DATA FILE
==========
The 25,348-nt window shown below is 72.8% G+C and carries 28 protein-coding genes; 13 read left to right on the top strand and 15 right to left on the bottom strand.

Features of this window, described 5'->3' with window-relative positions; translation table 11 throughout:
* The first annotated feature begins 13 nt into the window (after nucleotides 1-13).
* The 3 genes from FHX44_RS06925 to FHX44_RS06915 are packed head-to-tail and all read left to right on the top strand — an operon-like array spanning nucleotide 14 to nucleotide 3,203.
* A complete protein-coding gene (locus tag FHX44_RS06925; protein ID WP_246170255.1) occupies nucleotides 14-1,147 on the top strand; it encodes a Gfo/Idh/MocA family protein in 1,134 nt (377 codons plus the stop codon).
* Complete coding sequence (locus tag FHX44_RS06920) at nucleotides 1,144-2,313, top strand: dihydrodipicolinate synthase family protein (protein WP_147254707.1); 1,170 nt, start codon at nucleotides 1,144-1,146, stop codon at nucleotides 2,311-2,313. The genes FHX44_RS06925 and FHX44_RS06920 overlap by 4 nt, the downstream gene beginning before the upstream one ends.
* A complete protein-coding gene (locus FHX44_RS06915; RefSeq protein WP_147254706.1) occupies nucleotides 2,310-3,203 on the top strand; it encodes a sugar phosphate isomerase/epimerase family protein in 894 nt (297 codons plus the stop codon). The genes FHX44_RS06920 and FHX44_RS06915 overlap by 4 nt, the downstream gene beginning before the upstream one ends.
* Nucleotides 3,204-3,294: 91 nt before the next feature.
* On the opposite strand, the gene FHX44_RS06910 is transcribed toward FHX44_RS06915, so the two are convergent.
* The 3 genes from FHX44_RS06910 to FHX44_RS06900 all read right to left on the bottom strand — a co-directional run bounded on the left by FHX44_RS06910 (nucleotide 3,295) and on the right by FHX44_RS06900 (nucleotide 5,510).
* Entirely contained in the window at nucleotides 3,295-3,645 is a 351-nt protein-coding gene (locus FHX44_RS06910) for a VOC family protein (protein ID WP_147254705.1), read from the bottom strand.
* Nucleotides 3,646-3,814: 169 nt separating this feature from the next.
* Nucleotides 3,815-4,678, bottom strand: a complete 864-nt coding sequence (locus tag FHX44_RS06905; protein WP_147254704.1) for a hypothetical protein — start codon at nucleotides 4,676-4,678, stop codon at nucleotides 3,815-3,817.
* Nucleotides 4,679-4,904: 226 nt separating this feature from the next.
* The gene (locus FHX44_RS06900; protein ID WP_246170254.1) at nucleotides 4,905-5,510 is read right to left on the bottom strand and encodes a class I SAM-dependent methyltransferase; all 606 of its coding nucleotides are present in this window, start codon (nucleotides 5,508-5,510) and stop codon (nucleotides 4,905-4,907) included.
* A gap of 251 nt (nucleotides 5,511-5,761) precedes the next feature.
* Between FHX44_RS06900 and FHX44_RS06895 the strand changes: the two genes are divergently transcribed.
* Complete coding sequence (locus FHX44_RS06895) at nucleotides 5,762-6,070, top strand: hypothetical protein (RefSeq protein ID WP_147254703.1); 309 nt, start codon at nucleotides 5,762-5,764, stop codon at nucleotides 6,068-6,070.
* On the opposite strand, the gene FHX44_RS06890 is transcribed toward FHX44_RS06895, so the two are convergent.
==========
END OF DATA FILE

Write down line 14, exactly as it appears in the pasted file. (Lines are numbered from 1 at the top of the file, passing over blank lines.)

* Nucleotides 4,679-4,904: 226 nt separating this feature from the next.